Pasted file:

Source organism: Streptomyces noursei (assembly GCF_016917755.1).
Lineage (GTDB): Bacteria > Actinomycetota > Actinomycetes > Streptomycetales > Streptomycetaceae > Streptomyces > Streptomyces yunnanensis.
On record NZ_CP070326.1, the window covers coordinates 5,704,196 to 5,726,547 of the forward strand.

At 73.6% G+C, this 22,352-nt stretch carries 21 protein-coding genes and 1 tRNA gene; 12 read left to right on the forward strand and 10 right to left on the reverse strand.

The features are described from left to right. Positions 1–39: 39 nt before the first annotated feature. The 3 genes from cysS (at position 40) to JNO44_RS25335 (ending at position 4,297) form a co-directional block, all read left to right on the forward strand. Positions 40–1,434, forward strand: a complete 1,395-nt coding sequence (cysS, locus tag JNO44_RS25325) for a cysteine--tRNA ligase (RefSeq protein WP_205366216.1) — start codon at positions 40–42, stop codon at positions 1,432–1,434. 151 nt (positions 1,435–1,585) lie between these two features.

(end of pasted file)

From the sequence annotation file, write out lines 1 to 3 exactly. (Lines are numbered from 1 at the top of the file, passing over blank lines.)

Source organism: Streptomyces noursei (assembly GCF_016917755.1).
Lineage (GTDB): Bacteria > Actinomycetota > Actinomycetes > Streptomycetales > Streptomycetaceae > Streptomyces > Streptomyces yunnanensis.
On record NZ_CP070326.1, the window covers coordinates 5,704,196 to 5,726,547 of the forward strand.